I find the term “Outside” very strange.
At first, when I had arrived in the territory, people would use the term, almost as if they were talking about someone being committed.
“Oh, he’s going Outside,” they would say, sagely nodding their heads.
Once I caught the drift of the term, I wondered how long it would be before it was socially acceptable for me to use the term. I had assumed that being a new member of the territory doesn’t immediately grant you carte blanche to drop Yukon-isms.
I recall feeling a little weird the first time I used the word “Outside”, in its correct Northern usage. Instead of just saying, I’m going home for Christmas, I said I was “Going Outside”. While it was a perfectly natural thing to say, as a full, card-carrying member of the Yukon, it still felt odd coming out of my mouth.
First of all, not having been born and raised here, it seems an odd colloquialism to affect. As if, somehow, I was feeling insecure of my Yukon-ness. Which I really shouldn’t have been. After all, I had been really working hard at cultivating my Yukon chic.
I had a healthy amount of facial hair, a general disdain for all things governmental (while I collected earnings from said source – a particularly common Yukon dichotomy) and I had an Arctic entry full of empty Yukon Brewing product.
So the word slid out of my mouth before I knew what happened.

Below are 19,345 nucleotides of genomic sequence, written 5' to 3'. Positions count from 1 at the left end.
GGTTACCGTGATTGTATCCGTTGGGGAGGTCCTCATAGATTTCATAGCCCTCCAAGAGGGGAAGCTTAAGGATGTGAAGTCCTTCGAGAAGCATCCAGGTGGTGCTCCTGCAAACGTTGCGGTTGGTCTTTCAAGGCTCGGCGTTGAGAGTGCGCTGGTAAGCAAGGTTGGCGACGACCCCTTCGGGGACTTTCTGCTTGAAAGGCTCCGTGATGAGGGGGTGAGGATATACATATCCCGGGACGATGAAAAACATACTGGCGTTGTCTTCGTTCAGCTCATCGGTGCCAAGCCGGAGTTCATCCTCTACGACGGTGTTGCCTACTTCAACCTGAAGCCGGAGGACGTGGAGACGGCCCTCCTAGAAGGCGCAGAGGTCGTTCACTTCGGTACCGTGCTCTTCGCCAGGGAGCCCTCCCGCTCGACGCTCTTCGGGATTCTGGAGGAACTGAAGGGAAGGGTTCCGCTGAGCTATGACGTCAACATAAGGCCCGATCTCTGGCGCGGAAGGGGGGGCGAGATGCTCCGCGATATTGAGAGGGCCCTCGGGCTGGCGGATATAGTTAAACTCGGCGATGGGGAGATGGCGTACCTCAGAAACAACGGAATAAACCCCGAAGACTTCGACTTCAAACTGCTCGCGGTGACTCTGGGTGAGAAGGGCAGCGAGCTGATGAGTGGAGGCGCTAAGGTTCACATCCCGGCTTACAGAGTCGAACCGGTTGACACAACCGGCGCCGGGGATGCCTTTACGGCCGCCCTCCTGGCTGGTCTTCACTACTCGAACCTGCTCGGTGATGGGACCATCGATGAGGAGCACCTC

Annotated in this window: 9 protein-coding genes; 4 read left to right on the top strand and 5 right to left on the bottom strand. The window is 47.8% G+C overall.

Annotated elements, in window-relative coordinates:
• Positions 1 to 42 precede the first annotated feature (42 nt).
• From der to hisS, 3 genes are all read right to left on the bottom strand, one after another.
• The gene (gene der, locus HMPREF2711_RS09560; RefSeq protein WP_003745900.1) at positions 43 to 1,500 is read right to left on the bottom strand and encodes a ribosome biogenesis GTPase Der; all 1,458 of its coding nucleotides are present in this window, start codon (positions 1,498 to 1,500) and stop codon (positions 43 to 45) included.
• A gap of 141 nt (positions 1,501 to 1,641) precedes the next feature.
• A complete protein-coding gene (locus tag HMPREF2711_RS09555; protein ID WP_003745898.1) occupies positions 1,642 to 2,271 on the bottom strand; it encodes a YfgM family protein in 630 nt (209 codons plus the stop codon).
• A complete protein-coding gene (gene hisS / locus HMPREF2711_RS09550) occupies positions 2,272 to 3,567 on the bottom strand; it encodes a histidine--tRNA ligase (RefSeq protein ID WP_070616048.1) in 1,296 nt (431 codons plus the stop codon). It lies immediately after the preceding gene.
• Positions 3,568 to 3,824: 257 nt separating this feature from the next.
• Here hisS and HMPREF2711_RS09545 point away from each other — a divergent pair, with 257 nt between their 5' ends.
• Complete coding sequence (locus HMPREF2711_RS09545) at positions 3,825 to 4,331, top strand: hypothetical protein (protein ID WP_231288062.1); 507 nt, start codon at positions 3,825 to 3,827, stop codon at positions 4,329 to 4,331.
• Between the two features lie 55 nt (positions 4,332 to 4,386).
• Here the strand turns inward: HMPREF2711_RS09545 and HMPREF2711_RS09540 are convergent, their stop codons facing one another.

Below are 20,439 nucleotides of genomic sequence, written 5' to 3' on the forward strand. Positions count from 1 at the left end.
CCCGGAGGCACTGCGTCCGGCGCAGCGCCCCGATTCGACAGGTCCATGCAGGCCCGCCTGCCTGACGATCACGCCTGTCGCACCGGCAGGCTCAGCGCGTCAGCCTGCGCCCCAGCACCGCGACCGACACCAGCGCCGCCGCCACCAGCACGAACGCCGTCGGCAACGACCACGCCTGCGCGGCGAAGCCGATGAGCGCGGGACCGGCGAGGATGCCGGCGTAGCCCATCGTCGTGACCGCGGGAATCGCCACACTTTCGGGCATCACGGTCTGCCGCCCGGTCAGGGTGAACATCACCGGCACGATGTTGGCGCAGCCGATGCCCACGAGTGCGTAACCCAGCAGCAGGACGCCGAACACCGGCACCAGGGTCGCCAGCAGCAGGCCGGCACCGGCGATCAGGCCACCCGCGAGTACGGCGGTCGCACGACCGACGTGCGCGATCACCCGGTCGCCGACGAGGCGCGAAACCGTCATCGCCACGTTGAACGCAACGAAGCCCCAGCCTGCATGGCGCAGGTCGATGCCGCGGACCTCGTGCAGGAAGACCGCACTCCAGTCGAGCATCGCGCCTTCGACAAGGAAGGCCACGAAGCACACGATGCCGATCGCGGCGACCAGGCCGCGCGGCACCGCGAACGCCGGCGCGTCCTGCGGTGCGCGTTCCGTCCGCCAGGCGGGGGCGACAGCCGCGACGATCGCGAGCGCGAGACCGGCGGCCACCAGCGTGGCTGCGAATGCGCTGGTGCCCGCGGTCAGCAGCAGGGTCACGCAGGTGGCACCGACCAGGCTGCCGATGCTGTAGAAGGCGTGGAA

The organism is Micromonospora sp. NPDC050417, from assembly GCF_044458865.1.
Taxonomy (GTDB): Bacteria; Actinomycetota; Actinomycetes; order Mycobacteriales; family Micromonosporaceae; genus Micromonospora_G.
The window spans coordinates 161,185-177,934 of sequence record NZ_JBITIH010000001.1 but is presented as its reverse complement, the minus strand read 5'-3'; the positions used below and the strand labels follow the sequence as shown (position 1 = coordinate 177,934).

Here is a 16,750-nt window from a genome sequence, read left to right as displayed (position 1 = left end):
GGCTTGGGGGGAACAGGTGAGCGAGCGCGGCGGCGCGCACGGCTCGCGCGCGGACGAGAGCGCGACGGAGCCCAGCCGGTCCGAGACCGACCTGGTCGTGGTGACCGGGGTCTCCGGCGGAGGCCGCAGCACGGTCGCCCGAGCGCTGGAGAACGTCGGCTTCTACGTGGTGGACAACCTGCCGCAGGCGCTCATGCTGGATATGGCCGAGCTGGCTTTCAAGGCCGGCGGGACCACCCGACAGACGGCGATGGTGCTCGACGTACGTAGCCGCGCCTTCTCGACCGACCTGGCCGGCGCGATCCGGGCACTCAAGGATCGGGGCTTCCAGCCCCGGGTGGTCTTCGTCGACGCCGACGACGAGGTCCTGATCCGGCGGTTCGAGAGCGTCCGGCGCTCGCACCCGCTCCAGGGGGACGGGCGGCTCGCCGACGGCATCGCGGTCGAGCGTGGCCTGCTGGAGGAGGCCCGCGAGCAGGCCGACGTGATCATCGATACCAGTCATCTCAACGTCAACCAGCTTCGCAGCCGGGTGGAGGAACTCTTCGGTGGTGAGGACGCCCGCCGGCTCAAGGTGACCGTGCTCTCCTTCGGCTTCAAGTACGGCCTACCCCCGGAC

At least I was perfectly validated in using the term.
If you were going to affect a vacation spot with a certain amount of gravitas, a Christmas trip to the wintery hellhole that is Ottawa would do the trick.
I wondered then, why did I choose this point in my Yukon life to feel it OK to use the word “Outside”?
Did I unconsciously wait a certain length of time in my Northern tenure before I deemed it OK to use the word?
I dunno. But I did feel uncomfortable afterwards.
A part of me felt like I really didn’t deserve to use the term. For all you born-and-bred Yukoners, it must be something you’re used to. The territory has a long history of people from all across the country, discarding their former lives, to redefine themselves in the Magic and the Mystery.
(No matter how much money you throw at an ad agency, cough – two hundred thousand – cough, between you and me, The Magic And The Mystery was the best slogan the territory ever had.)
Some people, when they move here, had already made a jump start into their new lives. They grew facial hair on the way here, stopped in at Mark’s Work Warehouse for a fresh load of Carhartt and had been putting bandanas on their dog for years.
But I recall making somewhat conscious decisions about when I should be adopting Northern affectations. It isn’t all that shocking that people want to take care in how they fit in, in their new home.
Small steps are taken, so that eventually, it will seem natural when you sit in your usual table at your favourite watering hole and complain about the new crop of summer arrivals.
In case you weren’t quite sure, you know you’ve truly made it as a Yukoner when you start to feel disdain at transients. Never mind that you were one yourself, it’s a regular cycle kind of thing.
So, dropping a word like “Outside” made me feel odd. I’ve been here for 10 years, what am I feeling so insecure about?
Or maybe I just felt uncomfortable with how insular the word makes the Yukon sound.
Particularly when it comes from a naturalized citizen like myself.
Of course, I do think about these things a little too much.
Someone has to.
If you are bothered that Anthony Trombetta isn’t Yukonish enough, contact him at email@example.com.